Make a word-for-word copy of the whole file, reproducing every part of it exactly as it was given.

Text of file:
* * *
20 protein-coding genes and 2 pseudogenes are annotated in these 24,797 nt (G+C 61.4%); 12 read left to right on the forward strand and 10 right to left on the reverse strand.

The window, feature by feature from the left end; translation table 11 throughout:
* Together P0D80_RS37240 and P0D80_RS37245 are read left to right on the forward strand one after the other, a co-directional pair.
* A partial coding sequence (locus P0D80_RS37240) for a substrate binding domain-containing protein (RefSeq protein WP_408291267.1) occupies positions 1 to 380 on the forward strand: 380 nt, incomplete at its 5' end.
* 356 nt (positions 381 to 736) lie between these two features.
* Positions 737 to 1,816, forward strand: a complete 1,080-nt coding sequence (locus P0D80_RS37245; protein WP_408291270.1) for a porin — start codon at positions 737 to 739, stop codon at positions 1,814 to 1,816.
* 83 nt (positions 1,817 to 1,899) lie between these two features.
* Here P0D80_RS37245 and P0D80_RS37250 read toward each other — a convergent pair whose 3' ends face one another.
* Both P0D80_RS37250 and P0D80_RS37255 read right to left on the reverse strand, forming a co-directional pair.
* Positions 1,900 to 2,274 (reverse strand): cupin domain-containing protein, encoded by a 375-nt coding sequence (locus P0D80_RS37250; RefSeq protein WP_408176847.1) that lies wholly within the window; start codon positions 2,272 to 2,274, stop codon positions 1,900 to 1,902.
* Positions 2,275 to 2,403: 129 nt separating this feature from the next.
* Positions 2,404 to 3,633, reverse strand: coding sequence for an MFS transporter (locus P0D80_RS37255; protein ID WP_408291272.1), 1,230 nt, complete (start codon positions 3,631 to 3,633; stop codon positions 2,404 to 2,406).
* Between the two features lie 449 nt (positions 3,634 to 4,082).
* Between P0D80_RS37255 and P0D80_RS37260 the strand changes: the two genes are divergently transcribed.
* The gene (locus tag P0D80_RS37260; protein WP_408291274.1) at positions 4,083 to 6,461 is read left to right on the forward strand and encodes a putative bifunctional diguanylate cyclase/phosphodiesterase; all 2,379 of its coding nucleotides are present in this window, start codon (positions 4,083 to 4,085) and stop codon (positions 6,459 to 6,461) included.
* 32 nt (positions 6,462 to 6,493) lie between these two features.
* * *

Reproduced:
20 protein-coding genes and 2 pseudogenes are annotated in these 24,797 nt (G+C 61.4%); 12 read left to right on the forward strand and 10 right to left on the reverse strand.

The window, feature by feature from the left end; translation table 11 throughout:
* Together P0D80_RS37240 and P0D80_RS37245 are read left to right on the forward strand one after the other, a co-directional pair.
* A partial coding sequence (locus P0D80_RS37240) for a substrate binding domain-containing protein (RefSeq protein WP_408291267.1) occupies positions 1 to 380 on the forward strand: 380 nt, incomplete at its 5' end.
* 356 nt (positions 381 to 736) lie between these two features.
* Positions 737 to 1,816, forward strand: a complete 1,080-nt coding sequence (locus P0D80_RS37245; protein WP_408291270.1) for a porin — start codon at positions 737 to 739, stop codon at positions 1,814 to 1,816.
* 83 nt (positions 1,817 to 1,899) lie between these two features.
* Here P0D80_RS37245 and P0D80_RS37250 read toward each other — a convergent pair whose 3' ends face one another.
* Both P0D80_RS37250 and P0D80_RS37255 read right to left on the reverse strand, forming a co-directional pair.
* Positions 1,900 to 2,274 (reverse strand): cupin domain-containing protein, encoded by a 375-nt coding sequence (locus P0D80_RS37250; RefSeq protein WP_408176847.1) that lies wholly within the window; start codon positions 2,272 to 2,274, stop codon positions 1,900 to 1,902.
* Positions 2,275 to 2,403: 129 nt separating this feature from the next.
* Positions 2,404 to 3,633, reverse strand: coding sequence for an MFS transporter (locus P0D80_RS37255; protein ID WP_408291272.1), 1,230 nt, complete (start codon positions 3,631 to 3,633; stop codon positions 2,404 to 2,406).
* Between the two features lie 449 nt (positions 3,634 to 4,082).
* Between P0D80_RS37255 and P0D80_RS37260 the strand changes: the two genes are divergently transcribed.
* The gene (locus tag P0D80_RS37260; protein WP_408291274.1) at positions 4,083 to 6,461 is read left to right on the forward strand and encodes a putative bifunctional diguanylate cyclase/phosphodiesterase; all 2,379 of its coding nucleotides are present in this window, start codon (positions 4,083 to 4,085) and stop codon (positions 6,459 to 6,461) included.
* 32 nt (positions 6,462 to 6,493) lie between these two features.